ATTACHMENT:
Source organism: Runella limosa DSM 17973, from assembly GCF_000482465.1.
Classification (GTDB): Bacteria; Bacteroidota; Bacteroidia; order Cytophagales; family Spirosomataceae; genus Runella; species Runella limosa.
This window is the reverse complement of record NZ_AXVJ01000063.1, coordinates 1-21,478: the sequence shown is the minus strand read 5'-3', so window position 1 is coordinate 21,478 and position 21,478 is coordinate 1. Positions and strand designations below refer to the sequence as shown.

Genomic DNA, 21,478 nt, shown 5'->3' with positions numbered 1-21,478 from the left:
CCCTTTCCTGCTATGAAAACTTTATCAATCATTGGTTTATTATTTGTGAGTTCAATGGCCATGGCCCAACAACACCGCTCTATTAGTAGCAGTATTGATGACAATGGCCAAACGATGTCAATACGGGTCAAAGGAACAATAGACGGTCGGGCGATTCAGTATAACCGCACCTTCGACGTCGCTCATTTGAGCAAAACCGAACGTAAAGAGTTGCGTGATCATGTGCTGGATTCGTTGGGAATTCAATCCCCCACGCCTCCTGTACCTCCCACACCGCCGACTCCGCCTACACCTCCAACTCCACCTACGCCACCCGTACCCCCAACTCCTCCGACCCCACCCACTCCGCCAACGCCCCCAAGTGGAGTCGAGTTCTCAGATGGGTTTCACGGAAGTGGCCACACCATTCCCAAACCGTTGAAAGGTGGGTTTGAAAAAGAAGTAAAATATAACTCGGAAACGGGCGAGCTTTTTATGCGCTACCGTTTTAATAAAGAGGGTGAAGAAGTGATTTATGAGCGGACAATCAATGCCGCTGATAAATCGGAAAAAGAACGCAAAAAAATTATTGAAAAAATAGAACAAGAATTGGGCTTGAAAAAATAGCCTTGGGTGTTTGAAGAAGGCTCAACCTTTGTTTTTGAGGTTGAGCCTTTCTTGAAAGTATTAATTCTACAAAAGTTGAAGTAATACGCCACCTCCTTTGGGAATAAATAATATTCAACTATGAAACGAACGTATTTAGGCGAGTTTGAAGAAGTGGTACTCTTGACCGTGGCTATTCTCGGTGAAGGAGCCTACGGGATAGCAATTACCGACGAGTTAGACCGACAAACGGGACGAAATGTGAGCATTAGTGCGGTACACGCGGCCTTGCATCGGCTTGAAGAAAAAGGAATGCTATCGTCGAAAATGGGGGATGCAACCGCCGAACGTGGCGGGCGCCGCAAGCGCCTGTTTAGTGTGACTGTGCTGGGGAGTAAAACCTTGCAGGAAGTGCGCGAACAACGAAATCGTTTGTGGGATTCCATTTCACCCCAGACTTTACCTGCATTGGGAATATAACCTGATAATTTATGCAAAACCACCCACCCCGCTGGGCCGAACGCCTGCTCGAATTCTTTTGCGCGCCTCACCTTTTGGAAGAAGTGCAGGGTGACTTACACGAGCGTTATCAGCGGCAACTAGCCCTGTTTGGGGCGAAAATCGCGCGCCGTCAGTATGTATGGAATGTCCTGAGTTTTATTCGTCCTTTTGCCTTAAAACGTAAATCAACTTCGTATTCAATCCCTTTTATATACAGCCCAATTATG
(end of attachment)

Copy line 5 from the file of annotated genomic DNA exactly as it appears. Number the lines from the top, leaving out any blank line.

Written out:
CCCTTTCCTGCTATGAAAACTTTATCAATCATTGGTTTATTATTTGTGAGTTCAATGGCCATGGCCCAACAACACCGCTCTATTAGTAGCAGTATTGATGACAATGGCCAAACGATGTCAATACGGGTCAAAGGAACAATAGACGGTCGGGCGATTCAGTATAACCGCACCTTCGACGTCGCTCATTTGAGCAAAACCGAACGTAAAGAGTTGCGTGATCATGTGCTGGATTCGTTGGGAATTCAATCCCCCACGCCTCCTGTACCTCCCACACCGCCGACTCCGCCTACACCTCCAACTCCACCTACGCCACCCGTACCCCCAACTCCTCCGACCCCACCCACTCCGCCAACGCCCCCAAGTGGAGTCGAGTTCTCAGATGGGTTTCACGGAAGTGGCCACACCATTCCCAAACCGTTGAAAGGTGGGTTTGAAAAAGAAGTAAAATATAACTCGGAAACGGGCGAGCTTTTTATGCGCTACCGTTTTAATAAAGAGGGTGAAGAAGTGATTTATGAGCGGACAATCAATGCCGCTGATAAATCGGAAAAAGAACGCAAAAAAATTATTGAAAAAATAGAACAAGAATTGGGCTTGAAAAAATAGCCTTGGGTGTTTGAAGAAGGCTCAACCTTTGTTTTTGAGGTTGAGCCTTTCTTGAAAGTATTAATTCTACAAAAGTTGAAGTAATACGCCACCTCCTTTGGGAATAAATAATATTCAACTATGAAACGAACGTATTTAGGCGAGTTTGAAGAAGTGGTACTCTTGACCGTGGCTATTCTCGGTGAAGGAGCCTACGGGATAGCAATTACCGACGAGTTAGACCGACAAACGGGACGAAATGTGAGCATTAGTGCGGTACACGCGGCCTTGCATCGGCTTGAAGAAAAAGGAATGCTATCGTCGAAAATGGGGGATGCAACCGCCGAACGTGGCGGGCGCCGCAAGCGCCTGTTTAGTGTGACTGTGCTGGGGAGTAAAACCTTGCAGGAAGTGCGCGAACAACGAAATCGTTTGTGGGATTCCATTTCACCCCAGACTTTACCTGCATTGGGAATATAACCTGATAATTTATGCAAAACCACCCACCCCGCTGGGCCGAACGCCTGCTCGAATTCTTTTGCGCGCCTCACCTTTTGGAAGAAGTGCAGGGTGACTTACACGAGCGTTATCAGCGGCAACTAGCCCTGTTTGGGGCGAAAATCGCGCGCCGTCAGTATGTATGGAATGTCCTGAGTTTTATTCGTCCTTTTGCCTTAAAACGTAAATCAACTTCGTATTCAATCCCTTTTATATACAGCCCAATTATG